Iron Sheik Shoot Interviewby Brandon Truitt
Mar 15, 2004, 20:15
This is a repost of a column originally posted on August 12, 2002.
Man, what a difference a day makes... Eddy retains, Benoit wins, and I actually watch RAW again. It's going pretty damn good so far, as Benoit verbally made Triple H his bitch then punched him out. Let's hope this keeps on going.
Also, in an unrelated note, I've been getting a lot of hits lately on the 1994 Smokey Mountain Wrestling BBQ shoot with Jim Cornette. It's certainly one of my favorites and is timely since Cornette threatened to strangle Rob Feinstein in it. My question is... who's been linking it? *I* certainly didn't, but I'm appreciative of the traffic it's generated. If you know or if you're the one who did it, please drop me an e-mail because I'd like to see the site the link is posted on.
Also, as an added irony, today (March 15), is listed as The Iron Sheik's birthday. I didn't know that before I posted this but I wish him a happy birthday and hope he likes crap... because this shoot sure was. I had to make my own entertainment throughout it.
As always, you can feel free to Drop me an e-mail, read the archives, buy me stuff, or buy yourself stuff at Highspots.com.
Well, it's Monday night / Tuesday morning again... and the direction of the WWE is on my mind. As of this writing (right before RAW on Monday night), there are only three concrete matches for Summerslam; Rock vs. Brock, Angle vs. Rey, and HHH vs. HBK. The only one of those that looks to be good is Angle-Rey, and I think that won't be given the opportunity for greatness that it should have.
As for HHH-HBK... I don't want to get in a habit of using this column to preach the word of HHHating, but I think it definately deserves my attention this week.
This past week's HHH lovefest was sickening to watch, and the ratings have backed me up on that. Despite being built up for a week and all throughout this past RAW, and including sequences where HHH punked out the major players on RAW (Jericho, the Un-Americans, Big Slow, and Booker T, although Underseller was a notable omission), the "Who Kicked HBK's Ass" storyline drew one of the worst overrun ratings in RAW history.
That segment gained 0.03 rating points coming off the RVD-Jericho match. The average overrun is significantly higher than that, usually 0.2 or 0.3 points at a minimum. I believe that the match between The Rock and the RAW brand's scapegoat, Ric Flair, drew an overrun of somewhere between 0.5 and 1.0 the week before.
If Vince McMahon used the same logic that got him to pull the plug on the RVD, Chris Benoit, and Chris Jericho pushes, then HHH would be jobbed out ASAP and have his TV time limited for a few months. Somehow, I doubt that will happen. I think what we'll see instead is HHH getting a lot more TV time until the overall ratings drop significantly, then he'll give another "pep talk" about why all the guys he embarassed last week on TV aren't in the main event of RAW.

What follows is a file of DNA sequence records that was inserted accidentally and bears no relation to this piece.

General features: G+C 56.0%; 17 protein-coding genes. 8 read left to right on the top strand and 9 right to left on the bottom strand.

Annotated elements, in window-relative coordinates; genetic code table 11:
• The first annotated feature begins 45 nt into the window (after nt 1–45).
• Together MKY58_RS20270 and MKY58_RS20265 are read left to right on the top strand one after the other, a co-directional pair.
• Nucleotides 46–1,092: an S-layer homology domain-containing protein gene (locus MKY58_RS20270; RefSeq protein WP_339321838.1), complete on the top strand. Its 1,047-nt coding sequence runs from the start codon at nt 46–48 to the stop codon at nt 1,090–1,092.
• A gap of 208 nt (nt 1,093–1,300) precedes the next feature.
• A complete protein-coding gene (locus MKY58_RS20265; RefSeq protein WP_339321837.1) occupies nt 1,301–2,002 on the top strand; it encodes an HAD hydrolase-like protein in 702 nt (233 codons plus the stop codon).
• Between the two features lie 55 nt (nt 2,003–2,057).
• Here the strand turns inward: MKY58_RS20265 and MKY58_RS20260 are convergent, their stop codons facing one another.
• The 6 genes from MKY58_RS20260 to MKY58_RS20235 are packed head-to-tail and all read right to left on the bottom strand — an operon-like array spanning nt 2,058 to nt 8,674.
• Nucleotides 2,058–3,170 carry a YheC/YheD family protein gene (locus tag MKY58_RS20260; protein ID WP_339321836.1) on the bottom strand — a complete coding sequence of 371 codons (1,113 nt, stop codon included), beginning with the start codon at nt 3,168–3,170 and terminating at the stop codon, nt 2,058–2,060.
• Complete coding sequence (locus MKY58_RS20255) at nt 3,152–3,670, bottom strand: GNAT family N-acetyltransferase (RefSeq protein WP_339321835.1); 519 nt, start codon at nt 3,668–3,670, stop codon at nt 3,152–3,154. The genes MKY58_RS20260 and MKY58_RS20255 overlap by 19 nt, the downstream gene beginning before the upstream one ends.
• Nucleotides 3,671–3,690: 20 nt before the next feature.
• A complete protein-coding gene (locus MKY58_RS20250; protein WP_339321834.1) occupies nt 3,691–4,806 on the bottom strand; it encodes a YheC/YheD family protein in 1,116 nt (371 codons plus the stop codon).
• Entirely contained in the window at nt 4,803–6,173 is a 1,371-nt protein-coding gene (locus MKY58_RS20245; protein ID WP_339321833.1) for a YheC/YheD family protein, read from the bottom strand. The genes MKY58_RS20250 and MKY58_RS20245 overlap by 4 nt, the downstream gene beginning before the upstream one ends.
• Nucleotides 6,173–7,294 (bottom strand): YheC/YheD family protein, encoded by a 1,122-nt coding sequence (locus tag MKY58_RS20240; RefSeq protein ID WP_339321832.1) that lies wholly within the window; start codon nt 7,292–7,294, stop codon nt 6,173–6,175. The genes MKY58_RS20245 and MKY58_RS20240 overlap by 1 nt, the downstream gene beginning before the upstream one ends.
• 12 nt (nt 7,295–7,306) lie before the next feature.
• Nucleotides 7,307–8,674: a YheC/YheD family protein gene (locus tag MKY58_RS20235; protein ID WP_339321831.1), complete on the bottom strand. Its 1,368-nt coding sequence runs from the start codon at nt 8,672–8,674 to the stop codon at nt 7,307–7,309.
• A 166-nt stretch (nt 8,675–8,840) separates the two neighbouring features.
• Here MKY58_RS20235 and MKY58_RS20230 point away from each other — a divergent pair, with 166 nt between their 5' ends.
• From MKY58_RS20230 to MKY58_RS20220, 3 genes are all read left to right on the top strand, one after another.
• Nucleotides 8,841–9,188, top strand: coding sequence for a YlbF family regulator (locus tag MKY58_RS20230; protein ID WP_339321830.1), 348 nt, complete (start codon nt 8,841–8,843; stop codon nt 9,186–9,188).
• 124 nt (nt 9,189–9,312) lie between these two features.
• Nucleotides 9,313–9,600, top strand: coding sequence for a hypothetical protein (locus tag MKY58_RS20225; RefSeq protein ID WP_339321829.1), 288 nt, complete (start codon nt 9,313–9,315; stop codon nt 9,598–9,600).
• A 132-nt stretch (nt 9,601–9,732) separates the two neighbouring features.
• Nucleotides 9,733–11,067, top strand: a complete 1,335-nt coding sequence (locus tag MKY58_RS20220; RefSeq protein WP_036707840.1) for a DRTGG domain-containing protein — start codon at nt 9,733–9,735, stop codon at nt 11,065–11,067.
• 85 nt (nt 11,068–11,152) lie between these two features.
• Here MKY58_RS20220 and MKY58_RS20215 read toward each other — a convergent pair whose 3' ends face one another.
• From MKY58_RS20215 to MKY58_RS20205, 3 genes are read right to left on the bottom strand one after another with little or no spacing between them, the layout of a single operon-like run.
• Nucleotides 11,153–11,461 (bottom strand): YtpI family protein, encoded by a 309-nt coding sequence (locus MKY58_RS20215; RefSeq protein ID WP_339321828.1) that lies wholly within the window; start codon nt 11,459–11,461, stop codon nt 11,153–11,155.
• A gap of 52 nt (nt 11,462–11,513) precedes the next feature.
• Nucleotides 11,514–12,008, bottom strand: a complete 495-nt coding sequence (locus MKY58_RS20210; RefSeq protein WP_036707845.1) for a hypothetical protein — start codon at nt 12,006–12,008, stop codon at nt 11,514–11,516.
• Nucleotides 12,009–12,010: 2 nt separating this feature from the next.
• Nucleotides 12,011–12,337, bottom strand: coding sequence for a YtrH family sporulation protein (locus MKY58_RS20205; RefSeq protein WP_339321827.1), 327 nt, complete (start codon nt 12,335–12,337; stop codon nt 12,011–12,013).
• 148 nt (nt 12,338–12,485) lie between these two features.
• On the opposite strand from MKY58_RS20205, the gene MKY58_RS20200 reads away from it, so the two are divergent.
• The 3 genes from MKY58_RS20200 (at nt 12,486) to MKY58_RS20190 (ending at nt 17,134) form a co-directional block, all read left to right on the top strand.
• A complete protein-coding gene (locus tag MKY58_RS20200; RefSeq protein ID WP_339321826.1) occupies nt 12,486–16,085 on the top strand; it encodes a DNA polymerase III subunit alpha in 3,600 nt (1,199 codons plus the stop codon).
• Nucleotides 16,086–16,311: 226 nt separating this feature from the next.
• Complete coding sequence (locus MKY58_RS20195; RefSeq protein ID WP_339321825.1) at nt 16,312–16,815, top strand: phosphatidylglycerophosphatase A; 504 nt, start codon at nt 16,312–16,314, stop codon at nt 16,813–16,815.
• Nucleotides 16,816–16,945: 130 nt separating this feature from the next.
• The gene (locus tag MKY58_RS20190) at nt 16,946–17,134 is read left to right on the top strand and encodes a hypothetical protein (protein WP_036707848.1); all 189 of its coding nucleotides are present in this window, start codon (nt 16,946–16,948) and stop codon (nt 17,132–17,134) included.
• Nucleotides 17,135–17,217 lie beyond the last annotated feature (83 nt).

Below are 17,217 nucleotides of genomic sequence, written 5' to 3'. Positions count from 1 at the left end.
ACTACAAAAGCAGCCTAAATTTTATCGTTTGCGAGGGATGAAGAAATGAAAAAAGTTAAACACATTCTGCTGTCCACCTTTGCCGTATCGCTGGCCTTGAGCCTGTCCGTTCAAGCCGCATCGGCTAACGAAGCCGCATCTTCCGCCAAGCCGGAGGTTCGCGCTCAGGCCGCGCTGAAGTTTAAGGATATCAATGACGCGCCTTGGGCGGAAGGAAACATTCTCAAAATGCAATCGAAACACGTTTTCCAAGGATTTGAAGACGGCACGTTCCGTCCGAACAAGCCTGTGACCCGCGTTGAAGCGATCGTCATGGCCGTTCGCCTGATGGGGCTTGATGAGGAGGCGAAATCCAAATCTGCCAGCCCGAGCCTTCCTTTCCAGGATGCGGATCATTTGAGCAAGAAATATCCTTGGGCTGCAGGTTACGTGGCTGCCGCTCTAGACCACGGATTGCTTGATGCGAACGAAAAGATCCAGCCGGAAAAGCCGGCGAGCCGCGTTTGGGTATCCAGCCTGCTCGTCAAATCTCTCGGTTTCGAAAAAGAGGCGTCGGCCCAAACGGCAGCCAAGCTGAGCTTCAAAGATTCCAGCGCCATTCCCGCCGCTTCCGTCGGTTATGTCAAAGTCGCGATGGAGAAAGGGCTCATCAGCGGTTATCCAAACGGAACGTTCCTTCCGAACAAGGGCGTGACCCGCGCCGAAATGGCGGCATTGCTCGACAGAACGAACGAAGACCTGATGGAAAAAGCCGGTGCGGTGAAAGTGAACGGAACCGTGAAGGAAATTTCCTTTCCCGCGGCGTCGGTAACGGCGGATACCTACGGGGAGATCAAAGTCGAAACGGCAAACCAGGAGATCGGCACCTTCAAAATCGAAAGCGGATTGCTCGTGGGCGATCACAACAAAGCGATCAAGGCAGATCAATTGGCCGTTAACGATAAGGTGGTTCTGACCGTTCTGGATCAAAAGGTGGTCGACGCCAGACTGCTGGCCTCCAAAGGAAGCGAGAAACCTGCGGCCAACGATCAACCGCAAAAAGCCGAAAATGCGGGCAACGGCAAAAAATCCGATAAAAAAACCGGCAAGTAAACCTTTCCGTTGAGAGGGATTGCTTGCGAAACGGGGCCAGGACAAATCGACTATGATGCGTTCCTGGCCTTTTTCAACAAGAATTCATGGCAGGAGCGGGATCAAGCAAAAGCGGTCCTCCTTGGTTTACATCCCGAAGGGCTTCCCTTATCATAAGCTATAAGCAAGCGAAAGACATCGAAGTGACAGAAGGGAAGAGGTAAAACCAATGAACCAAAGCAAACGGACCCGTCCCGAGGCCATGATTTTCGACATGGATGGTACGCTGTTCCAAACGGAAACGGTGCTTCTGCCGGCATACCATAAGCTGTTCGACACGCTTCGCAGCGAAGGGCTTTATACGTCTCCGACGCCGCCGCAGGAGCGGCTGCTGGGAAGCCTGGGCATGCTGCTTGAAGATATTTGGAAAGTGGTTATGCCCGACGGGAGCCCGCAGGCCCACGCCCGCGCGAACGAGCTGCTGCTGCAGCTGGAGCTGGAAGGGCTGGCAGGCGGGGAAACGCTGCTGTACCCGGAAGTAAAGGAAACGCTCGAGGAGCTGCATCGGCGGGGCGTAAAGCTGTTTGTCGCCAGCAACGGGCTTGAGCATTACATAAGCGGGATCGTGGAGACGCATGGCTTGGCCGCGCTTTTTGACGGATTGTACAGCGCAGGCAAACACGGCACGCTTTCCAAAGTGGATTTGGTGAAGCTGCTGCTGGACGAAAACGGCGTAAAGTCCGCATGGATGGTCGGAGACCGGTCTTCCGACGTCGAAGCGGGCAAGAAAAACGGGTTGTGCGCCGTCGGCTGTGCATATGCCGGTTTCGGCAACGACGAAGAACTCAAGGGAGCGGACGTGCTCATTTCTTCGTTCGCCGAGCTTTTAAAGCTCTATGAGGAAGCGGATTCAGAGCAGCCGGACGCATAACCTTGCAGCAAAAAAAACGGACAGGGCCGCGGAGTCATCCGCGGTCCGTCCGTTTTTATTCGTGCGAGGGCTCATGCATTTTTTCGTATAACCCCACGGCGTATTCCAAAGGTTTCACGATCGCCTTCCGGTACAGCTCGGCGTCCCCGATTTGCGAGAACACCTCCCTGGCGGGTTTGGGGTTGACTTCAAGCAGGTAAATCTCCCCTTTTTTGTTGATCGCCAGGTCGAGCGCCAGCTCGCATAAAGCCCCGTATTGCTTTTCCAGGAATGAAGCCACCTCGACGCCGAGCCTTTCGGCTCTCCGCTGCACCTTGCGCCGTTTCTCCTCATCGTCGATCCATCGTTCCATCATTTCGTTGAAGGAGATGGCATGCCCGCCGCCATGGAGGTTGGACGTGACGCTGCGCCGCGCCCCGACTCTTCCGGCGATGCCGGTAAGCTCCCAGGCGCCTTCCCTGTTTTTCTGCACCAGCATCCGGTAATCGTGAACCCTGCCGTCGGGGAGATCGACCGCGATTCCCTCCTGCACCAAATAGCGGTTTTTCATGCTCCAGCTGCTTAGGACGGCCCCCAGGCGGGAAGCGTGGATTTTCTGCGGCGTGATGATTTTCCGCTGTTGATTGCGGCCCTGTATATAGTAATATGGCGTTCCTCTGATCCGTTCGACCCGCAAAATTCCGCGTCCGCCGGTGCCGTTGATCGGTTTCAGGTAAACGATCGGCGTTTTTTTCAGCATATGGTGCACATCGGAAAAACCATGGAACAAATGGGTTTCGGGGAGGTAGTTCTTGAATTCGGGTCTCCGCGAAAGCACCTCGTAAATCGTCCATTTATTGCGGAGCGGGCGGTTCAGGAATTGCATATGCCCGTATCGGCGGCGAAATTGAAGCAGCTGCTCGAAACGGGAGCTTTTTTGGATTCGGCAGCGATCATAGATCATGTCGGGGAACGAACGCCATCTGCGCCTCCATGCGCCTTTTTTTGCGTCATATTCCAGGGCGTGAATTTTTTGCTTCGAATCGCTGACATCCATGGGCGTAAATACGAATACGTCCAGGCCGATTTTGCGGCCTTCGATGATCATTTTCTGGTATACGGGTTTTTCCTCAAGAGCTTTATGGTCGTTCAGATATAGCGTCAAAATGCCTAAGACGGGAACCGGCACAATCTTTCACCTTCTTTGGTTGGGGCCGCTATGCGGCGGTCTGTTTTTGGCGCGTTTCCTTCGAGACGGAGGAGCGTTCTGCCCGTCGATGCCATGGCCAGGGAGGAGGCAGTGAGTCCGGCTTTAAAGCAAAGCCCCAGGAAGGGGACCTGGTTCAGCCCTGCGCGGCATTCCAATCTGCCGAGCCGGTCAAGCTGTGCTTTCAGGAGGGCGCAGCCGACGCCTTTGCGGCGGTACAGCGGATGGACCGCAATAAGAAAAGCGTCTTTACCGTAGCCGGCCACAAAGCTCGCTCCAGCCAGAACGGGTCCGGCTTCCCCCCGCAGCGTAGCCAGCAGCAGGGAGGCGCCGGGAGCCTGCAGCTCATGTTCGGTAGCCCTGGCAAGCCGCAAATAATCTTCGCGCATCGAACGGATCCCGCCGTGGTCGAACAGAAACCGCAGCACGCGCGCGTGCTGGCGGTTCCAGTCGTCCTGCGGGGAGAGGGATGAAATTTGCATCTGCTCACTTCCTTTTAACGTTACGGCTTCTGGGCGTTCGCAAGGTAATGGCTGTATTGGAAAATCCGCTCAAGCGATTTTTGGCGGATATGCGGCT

This is a review of the Iron Sheik shoot interview, item #3996 at RF Video for anyone who shops there.
As a word of warning, Sheik is a HUGE mark for himself. It's almost as bad as listening to Dusty Rhodes or Abdullah The Butcher at times and, by the way, if anyone wants to see the WORST "shoot" tape in history, try finding a copy of the interview done with Abdullah at Abdullah's House of Ribs, his restaurant in Atlanta. It's SO bad that it's not even funny.
Now that I'm back to the Sheik, I will say that he's prone to ranting for 10 minutes at a time saying the same stuff he'd said at the beginning of the interview. It's something like this: "Tehran Iran, oldest country in the world, 15 years old, 155 pounds, Iranian High School Champion, Iranian Army Champion, go to '68 Olympics in Mexico City, AAU Champion, coach at University of Minnesota and '72 Olympics in Munich, all true wrestling fans know I let blond guitar player beat me because HE not AAU champion, etc. etc. etc."
It's almost like the Matt Foley, Motivational Speaker skit that Chris Farley used to do on Saturday Night Live where he'd say the phrase "Livin' in a VAN down by the RIVER" 50 times in 4 minutes. In fact, to preserve MY sanity, I'll just replace any reference to his amateur background and Iranian heritage with "Living in a VAN down by the RIVER" to simplify it.
Anyway, we start the interview with Iron Sheik (Kozrow Vasiri) holding his copy of the WWF title and talking about how he was "Living in a VAN down by the RIVER" until he was brought to the US in the 60's by wrestling coach Al Rice and settled in Minnesota. He trained AAU and college wrestlers such as Brad Rhengians, a later AWA star and trainer. He then stops to talk about how Bob Backlund was a great shooter, proven by his 6 year title reign in the WWF, thereby ignoring the fact that wrestling is a work.